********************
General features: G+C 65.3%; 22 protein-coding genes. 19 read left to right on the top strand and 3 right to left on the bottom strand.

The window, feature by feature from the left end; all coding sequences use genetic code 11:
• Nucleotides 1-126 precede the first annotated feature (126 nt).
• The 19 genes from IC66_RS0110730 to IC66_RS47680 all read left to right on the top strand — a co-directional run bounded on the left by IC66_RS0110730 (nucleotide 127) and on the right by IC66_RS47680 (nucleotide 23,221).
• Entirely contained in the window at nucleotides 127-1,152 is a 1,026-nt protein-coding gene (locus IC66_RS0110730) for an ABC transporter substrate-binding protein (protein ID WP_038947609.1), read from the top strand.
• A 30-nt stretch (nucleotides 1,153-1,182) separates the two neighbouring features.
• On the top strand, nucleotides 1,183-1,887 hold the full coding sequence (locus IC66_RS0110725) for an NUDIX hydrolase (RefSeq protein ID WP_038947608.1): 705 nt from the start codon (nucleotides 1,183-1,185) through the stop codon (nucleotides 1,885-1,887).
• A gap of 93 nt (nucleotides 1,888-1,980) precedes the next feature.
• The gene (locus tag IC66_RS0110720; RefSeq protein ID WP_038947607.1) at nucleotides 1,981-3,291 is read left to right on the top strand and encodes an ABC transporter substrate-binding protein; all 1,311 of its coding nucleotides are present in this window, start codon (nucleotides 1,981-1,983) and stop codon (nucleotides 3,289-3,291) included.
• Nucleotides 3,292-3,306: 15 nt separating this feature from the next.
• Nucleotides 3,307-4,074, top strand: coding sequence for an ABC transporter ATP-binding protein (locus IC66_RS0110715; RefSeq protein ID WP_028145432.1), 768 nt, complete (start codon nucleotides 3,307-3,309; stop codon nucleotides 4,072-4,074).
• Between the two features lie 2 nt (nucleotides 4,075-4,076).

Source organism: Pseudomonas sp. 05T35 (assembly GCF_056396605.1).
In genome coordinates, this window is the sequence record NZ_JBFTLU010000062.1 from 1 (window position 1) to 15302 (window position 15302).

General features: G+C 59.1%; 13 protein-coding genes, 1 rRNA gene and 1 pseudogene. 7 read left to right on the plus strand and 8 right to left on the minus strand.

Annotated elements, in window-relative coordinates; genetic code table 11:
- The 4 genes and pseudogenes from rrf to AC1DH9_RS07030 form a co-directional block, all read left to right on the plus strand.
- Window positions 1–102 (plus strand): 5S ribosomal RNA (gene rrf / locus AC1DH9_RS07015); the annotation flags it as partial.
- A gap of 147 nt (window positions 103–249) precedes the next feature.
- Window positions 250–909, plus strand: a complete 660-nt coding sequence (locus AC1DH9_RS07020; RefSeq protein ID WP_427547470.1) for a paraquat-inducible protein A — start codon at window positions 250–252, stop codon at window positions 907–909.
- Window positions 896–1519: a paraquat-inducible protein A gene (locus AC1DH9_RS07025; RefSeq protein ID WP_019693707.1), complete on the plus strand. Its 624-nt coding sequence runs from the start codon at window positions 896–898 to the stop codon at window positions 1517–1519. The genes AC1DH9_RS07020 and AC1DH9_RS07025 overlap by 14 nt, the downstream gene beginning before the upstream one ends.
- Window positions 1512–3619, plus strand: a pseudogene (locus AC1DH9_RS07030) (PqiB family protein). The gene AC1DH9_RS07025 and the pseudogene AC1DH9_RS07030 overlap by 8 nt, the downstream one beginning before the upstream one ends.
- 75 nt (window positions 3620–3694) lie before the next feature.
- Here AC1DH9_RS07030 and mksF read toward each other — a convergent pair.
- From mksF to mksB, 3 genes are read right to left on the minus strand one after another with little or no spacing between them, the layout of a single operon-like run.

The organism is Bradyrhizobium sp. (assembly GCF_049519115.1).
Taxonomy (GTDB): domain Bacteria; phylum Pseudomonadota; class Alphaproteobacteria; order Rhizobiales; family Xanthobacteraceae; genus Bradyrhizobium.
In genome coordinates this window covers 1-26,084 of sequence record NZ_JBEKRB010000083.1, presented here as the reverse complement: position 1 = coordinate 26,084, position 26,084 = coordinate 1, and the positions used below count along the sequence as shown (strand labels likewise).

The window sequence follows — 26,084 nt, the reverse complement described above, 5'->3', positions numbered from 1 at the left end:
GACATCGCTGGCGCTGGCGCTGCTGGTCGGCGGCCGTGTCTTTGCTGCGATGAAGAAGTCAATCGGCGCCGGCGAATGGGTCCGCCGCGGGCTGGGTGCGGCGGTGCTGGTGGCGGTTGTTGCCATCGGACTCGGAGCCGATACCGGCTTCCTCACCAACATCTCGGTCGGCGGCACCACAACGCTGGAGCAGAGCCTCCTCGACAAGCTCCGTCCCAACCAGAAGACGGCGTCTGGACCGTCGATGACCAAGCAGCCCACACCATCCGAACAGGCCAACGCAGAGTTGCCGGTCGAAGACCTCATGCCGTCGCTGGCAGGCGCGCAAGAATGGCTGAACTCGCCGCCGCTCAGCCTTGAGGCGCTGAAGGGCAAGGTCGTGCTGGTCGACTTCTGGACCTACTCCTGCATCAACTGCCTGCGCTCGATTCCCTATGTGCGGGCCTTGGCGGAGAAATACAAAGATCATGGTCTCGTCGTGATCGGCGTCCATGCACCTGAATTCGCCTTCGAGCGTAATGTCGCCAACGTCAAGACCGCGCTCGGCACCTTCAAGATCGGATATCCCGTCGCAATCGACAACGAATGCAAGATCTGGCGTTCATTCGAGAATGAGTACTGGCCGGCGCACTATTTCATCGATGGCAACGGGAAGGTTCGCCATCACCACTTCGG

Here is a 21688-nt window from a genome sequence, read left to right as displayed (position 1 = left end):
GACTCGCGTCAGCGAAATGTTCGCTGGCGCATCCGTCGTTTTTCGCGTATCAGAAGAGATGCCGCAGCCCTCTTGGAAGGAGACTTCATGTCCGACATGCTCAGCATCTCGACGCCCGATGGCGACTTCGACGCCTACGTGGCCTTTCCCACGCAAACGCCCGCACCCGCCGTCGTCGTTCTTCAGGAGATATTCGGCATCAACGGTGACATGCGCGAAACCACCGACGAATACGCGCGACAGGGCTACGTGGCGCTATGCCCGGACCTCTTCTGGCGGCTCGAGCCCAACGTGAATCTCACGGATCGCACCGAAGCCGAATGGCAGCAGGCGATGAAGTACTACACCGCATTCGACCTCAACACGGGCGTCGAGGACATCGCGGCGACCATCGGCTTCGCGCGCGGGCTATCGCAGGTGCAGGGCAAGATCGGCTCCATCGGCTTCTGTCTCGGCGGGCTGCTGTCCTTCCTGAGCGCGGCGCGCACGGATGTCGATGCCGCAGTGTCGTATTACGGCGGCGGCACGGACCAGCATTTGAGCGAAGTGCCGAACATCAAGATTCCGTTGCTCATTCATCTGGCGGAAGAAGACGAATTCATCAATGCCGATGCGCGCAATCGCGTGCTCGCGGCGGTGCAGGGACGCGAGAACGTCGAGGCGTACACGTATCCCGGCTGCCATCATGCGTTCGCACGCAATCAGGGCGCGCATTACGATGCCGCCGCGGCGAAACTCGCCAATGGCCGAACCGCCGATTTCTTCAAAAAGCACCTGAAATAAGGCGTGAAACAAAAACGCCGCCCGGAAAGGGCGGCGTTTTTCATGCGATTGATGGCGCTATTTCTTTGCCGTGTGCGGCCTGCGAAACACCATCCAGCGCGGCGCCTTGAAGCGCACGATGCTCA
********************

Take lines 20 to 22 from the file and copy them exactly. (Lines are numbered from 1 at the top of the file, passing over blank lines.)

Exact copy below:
- Window positions 250–909, plus strand: a complete 660-nt coding sequence (locus AC1DH9_RS07020; RefSeq protein ID WP_427547470.1) for a paraquat-inducible protein A — start codon at window positions 250–252, stop codon at window positions 907–909.
- Window positions 896–1519: a paraquat-inducible protein A gene (locus AC1DH9_RS07025; RefSeq protein ID WP_019693707.1), complete on the plus strand. Its 624-nt coding sequence runs from the start codon at window positions 896–898 to the stop codon at window positions 1517–1519. The genes AC1DH9_RS07020 and AC1DH9_RS07025 overlap by 14 nt, the downstream gene beginning before the upstream one ends.
- Window positions 1512–3619, plus strand: a pseudogene (locus AC1DH9_RS07030) (PqiB family protein). The gene AC1DH9_RS07025 and the pseudogene AC1DH9_RS07030 overlap by 8 nt, the downstream one beginning before the upstream one ends.